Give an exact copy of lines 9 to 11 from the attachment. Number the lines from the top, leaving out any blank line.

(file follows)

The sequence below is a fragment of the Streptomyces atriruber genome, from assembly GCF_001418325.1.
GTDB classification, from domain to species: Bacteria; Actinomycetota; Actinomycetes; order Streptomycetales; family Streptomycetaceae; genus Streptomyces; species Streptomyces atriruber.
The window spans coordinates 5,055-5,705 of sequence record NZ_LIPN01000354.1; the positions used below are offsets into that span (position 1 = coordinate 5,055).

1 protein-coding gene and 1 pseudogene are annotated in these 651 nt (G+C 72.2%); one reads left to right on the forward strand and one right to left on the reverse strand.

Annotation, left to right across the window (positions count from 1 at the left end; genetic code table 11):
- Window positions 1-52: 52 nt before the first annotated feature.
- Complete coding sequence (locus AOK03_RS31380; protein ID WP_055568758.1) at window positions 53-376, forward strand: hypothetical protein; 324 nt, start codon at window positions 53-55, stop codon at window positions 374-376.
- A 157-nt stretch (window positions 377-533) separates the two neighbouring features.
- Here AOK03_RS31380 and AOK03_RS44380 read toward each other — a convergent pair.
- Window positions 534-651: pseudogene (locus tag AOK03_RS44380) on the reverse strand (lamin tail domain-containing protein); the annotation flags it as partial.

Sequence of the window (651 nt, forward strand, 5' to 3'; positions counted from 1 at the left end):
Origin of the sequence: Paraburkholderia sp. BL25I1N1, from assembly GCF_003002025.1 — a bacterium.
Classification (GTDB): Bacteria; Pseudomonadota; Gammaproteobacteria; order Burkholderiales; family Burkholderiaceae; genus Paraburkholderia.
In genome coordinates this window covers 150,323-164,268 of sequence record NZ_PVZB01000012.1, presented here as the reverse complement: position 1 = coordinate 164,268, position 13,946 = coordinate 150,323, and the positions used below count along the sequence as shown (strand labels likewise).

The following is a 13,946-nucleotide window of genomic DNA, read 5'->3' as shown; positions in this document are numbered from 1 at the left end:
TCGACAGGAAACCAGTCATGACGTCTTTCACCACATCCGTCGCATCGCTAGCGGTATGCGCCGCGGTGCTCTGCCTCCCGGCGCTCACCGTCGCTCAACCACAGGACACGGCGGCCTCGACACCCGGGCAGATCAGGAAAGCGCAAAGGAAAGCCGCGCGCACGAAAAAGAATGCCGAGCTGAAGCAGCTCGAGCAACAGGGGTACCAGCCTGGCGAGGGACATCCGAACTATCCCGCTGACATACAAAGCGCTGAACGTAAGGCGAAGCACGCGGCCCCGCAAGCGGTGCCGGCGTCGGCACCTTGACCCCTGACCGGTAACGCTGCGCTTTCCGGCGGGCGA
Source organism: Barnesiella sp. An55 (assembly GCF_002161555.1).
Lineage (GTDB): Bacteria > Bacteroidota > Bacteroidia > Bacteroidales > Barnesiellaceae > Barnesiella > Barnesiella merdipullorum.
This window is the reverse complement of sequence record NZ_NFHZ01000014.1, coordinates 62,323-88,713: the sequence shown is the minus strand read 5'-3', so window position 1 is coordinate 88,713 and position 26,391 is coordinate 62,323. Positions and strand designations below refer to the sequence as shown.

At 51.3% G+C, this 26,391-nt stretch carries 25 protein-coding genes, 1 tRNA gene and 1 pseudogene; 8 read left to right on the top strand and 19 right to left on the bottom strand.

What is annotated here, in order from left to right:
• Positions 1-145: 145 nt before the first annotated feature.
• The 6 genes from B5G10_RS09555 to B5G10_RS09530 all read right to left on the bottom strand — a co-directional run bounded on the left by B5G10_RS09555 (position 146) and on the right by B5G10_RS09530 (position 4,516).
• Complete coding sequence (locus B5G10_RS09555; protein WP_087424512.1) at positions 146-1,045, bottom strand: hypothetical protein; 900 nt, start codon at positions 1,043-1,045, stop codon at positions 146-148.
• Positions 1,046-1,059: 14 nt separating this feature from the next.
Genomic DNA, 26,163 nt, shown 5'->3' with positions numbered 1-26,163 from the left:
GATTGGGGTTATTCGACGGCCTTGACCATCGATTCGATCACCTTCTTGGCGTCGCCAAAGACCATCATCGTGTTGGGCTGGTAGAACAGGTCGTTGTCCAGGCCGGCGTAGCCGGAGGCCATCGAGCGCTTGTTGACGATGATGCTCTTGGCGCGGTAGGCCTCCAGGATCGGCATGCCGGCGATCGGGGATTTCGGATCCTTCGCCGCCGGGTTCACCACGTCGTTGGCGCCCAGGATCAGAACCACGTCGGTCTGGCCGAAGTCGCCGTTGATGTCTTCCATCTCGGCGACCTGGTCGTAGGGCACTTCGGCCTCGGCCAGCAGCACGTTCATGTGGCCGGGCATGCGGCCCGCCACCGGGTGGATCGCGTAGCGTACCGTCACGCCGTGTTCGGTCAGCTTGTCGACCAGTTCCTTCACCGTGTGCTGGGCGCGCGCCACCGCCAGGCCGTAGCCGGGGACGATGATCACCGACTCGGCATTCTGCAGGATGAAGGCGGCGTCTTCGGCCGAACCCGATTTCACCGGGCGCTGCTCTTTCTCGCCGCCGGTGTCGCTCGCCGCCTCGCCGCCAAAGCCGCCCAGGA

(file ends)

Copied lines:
- Here AOK03_RS31380 and AOK03_RS44380 read toward each other — a convergent pair.
- Window positions 534-651: pseudogene (locus tag AOK03_RS44380) on the reverse strand (lamin tail domain-containing protein); the annotation flags it as partial.

Sequence of the window (651 nt, forward strand, 5' to 3'; positions counted from 1 at the left end):